Use a clean unused thick straw mulch under the leaves to keep the fruits off the soil .


Don't plant them back in the same area that has been used for strawberries for more than three years, as the strawberry sawfly will have started to infest the soil with it's grubs/maggots & these will munch the roots of the plants thus either killi ng them or making them very weak..

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Re: What I've learned this year

Post  Judy McConnell on 9/15/2014, 6:31 pm

Thanks, Plantoid - great suggestions for handling strawberry plants. 

The funny thing about strawberry sawflies - not being familiar with them, I looked them up and the ONLY google records I found were from the late 1800s-early 1900s.

Judy McConnell

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Re: What I've learned this year

Post  sanderson on 9/15/2014, 8:35 pm

This is what I have learned during the calendar year of 2014.
1.  Horse manure is a great ingredient in compost.
2.  I won't plant cucumbers, cantaloupes, squashes, etc., too early in the spring in cold wet MM.
3.  In hot arid summers, deeper TTs (with their evaporative wood bottoms) seem to hold the moisture better than shallower 6-7" beds.  Even with mulch.
4.  I won't start seedlings indoors until mid Feb.  Having seedlings ready too early when the soil is still cold made me plant them too early for my particular backyard, and some rotted.
5.  Cheap fluorescent lights are fine for indoor seedlings.  My lamps need to be closer to the seedlings, they really won't burn the plants!
6.  I was the only person in Fresno who failed with tomatoes (due to leaf hopper transmitted curly leaf). Embarassed
7.  Corn is thirsty.
8.  Plant something new each year to keep it interesting.
9. If something isn't working, don't keep trying it the same way and expect it to suddenly work. Ask questions on the Forum to find out what you can change to make it better.

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RE: What I learned this year.

Post  DorothyG on 9/16/2014, 11:34 am

My cucumber trellis must be much stronger. Embarassed  Growing cucumbers on a trellis is the only way to go for us.  

Blue Jade (miniature) corn tastes awesome and they will grow and produce just fine when planted 4 inches apart.  No problem with pollination.

Mountain Spring tomatoes are delicious, juicy, and need way taller stakes than I used this year.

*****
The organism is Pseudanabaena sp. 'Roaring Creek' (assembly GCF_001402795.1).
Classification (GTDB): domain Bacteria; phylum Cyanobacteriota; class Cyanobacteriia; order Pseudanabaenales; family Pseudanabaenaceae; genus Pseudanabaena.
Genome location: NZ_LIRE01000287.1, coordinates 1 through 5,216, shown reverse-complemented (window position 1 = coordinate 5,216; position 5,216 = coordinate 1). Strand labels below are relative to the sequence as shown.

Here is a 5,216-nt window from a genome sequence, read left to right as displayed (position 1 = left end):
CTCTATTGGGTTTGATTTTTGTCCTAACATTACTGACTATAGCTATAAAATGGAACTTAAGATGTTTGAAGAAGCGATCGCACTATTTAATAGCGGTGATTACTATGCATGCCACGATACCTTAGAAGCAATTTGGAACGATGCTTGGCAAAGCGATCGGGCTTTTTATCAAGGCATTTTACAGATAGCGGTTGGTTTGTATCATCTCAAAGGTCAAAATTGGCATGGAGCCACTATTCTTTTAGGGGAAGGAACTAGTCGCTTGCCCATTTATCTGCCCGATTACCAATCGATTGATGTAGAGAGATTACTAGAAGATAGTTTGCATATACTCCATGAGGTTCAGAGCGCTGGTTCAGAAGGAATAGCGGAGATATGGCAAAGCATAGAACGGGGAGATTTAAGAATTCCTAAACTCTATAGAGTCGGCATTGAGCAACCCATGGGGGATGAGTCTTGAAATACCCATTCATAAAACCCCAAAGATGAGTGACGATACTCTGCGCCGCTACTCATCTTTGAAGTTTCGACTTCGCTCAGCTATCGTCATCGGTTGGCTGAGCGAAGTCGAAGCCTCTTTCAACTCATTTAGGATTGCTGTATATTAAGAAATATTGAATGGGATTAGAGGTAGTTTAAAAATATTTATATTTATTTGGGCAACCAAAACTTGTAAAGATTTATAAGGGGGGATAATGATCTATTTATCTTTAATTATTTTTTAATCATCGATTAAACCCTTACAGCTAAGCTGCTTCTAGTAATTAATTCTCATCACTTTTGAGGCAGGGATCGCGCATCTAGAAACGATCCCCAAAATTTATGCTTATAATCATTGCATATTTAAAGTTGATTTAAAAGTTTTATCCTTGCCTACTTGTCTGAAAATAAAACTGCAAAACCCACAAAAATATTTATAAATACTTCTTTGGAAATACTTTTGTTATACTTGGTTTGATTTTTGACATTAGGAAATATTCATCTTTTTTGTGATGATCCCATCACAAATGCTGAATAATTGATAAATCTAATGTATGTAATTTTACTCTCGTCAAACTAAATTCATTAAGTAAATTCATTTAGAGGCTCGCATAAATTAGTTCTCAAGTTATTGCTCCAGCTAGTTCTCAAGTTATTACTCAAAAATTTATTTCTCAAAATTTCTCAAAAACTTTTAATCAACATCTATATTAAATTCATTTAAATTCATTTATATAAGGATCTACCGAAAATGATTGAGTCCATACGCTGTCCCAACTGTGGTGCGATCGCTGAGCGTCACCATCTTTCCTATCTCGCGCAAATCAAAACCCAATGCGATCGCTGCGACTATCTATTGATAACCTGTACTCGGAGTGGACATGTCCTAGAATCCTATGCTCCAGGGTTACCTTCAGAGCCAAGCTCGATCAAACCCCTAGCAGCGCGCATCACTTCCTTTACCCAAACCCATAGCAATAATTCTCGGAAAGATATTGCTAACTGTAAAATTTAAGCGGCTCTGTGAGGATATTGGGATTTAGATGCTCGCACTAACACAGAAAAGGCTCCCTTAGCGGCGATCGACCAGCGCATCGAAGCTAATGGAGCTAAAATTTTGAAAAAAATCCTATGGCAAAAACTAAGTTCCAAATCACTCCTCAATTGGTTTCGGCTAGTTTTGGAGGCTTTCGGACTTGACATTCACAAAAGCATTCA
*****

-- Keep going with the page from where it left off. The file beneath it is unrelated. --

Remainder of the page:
Six spinach plants isn't nearly enough for even table use for us.

The three, heirloom varieties of green beans I planted are not something to plant again.  Yields sucked and the taste just wasn't there.

Don't plant turnips again.  Daughter doesn't like them as well as she thought she did.
Plant double or triple the amount of peas.  She likes them so well we had none to put up.

Plant carrots and turnips somewhere else.  They didn't get enough sun.

Cabbage worms are mean, evil little critter but even worse are snails!

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Re: What I've learned this year

Post  CapeCoddess on 9/16/2014, 12:02 pm

1) Some years will just be too cold.
2) Powdery mildew resistant varieties make a huge difference in my garden.  Milk/water spray prevents PM elsewhere.
3) Baby aspirin added to the hole at tomato planting time and again when watering mid season protects against blight...so far.
4) Planting squashes late helps to avoid the squash vine borer.
5) A second planting of cukes a month or so after the first one is a wonderful thing!
cheers
6) Drugstore heating pads, windows & fluorescent lights work great for seed starting.
7) Fall peas & beans are too 'chewy' for me.  Spring planted are the BEST!

CC

PS Good info about the Blue Jade (miniature) corn, DG.  Thanks for that.


Last edited by CapeCoddess on 9/16/2014, 12:16 pm; edited 1 time in total

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Re: What I've learned this year

Post  Marc Iverson on 9/16/2014, 12:12 pm

@DorothyG wrote:
Plant double or triple the amount of peas.  She likes them so well we had none to put up.

This one for sure! I had lots of peas producing for a long time, but I didn't tire of them, would have liked to put some up, and was sorry to eventually pull them out so I could do summer plantings. A pea pod is a small thing, too, especially picked young, so if I want the feeling of abundance, I'm going to have to plant them in really, really big numbers.

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Re: What I've learned this year

Post  herblover on 9/16/2014, 2:45 pm

I will have to remember the baby aspirin idea!  Never heard of that. 
What I learned this year
1.  Succession planting plan worked out really well
2.  Sometimes you do need to give a variety a second try (Dixie Golden Giant tomatoes)
3. Not so sure I will keep planting beets; take up space for a long time for the yield but I really do like them.